• No, sorry, this can’t be dismissed as a conflict of interest issue

    Marion Nestle writes about the NEJM papers I’m losing my s#$t over:

    (a) Does too much dietary sodium cause high blood pressure?   Answer: an unambiguous yes (although not necessarily in everyone).

    (b) Are public health recommendations to reduce salt intake warranted?  I think so, but others disagree.

    (c) If so, to what level?  Although virtually all committees reviewing the evidence on salt and hypertension view public health recommendations as warranted, and advise an upper limit of about 2 grams of sodium (5 grams of salt, a bit more than a teaspoon (see table from the Wall Street Journal), these too are under debate.

    These recommendations are strongly opposed by The Salt Institute, the trade association for the salt industry, its industry supporters, and some groups of investigators.

    I’m not sure I would be as strident about (a) as she is, but fine. I agree that excessive salt intake is bad for people with hypertension. To support (b), though, you have to believe that the study I just talked about is wrong. You have to believe that the very low sodium recommendation is good for you. I totally disagree that this appears to be the case. In (c), she puts her money where her mouth is, saying 2 g is the sweet spot, even though that’s associated with a higher level of death and cardiovascular events than a diet with more salt. Why? I don’t know. She doesn’t provide evidence supporting that recommendation.

    There are two other supporting assertions that she makes that I want to discuss.

    The first is about conflict of interest. Nestle singles out Suzanne Oparil, who wrote the editorial in the NEJM, as being conflicted because she’s received grants and fees from companies making anti-hypertensive drugs and The Salt Institute. I’m of a number of minds about that. The first is that I don’t have any financial conflicts of interest here, and I interpreted the research the same way. I’m not in the pocket of Big Salt, and I don’t have any grants from such companies. I can judge the research without the editorial. It’s what I wrote earlier.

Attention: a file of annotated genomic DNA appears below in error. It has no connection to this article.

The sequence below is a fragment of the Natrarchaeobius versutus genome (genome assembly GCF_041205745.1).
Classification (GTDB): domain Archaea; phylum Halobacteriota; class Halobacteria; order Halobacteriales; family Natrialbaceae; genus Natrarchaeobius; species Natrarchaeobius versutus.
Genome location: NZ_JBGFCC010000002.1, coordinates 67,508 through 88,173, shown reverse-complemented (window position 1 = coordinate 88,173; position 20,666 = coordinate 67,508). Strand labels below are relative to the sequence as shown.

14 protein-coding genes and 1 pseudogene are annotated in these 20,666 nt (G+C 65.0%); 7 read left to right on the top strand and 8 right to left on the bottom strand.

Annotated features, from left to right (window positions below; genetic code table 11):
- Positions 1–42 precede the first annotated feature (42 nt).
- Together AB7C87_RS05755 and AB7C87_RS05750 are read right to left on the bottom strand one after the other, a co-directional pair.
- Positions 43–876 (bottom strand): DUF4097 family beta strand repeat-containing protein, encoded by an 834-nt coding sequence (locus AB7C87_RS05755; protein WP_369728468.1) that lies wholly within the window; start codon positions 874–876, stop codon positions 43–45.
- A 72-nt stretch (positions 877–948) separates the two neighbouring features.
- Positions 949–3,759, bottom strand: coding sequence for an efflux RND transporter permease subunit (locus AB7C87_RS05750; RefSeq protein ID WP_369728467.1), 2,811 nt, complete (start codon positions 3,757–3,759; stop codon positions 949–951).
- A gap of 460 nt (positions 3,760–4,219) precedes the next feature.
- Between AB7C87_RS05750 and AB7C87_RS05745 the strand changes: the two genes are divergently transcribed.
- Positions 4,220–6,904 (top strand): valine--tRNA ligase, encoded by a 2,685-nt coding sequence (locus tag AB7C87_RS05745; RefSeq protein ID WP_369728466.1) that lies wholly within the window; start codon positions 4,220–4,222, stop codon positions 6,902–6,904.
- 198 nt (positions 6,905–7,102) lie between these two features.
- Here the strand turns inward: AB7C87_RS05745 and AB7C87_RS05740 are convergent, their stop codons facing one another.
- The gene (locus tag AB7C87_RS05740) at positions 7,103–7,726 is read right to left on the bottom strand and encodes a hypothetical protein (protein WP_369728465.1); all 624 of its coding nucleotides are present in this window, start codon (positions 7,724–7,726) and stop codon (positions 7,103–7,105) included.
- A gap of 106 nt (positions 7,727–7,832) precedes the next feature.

Additionally, you can’t cherry pick your “conflicts of interest”. For instance, Nestle appears to have a problem with this conflict of interest. She had a problem with the conflicts of interest in the study of “fruits and vegetables” I wrote about. But she had no problem with the funding or conflicts of interest in a study of the nutritional value of organic foods whose results she appears to agree with.

    There are also conflicts of interest beyond financial ones. There are professional ones, where we favor results that support our own work. There are ideological ones, where we favor results that support our world view. These are just as important, but we only ever focus on the financial ones.

    The second assertion I’d like to highlight is that it’s a “good idea for just about anyone” to cut down on salt. She believes that sodium is so pervasive in our food that we all need to reduce our consumption. I don’t think that’s clear. The average American sodium intake is 3.4 g per day. Given that there’s less room below that than above, it’s very likely that more Americans are consuming less than 3.4 g a day than are consuming more. And 3.4 g is at the low end of the 3-6 g that was the baseline in this study. Where is the evidence that most Americans need to cut back on their sodium?

    I agree that people who are consuming excessive sodium need to consume less. I’m not convinced that anything lower than 3 g a day is warranted. It seems like most Americans are in a safe zone. Why are we pushing people en masse to eat less?

    @aaronecarroll

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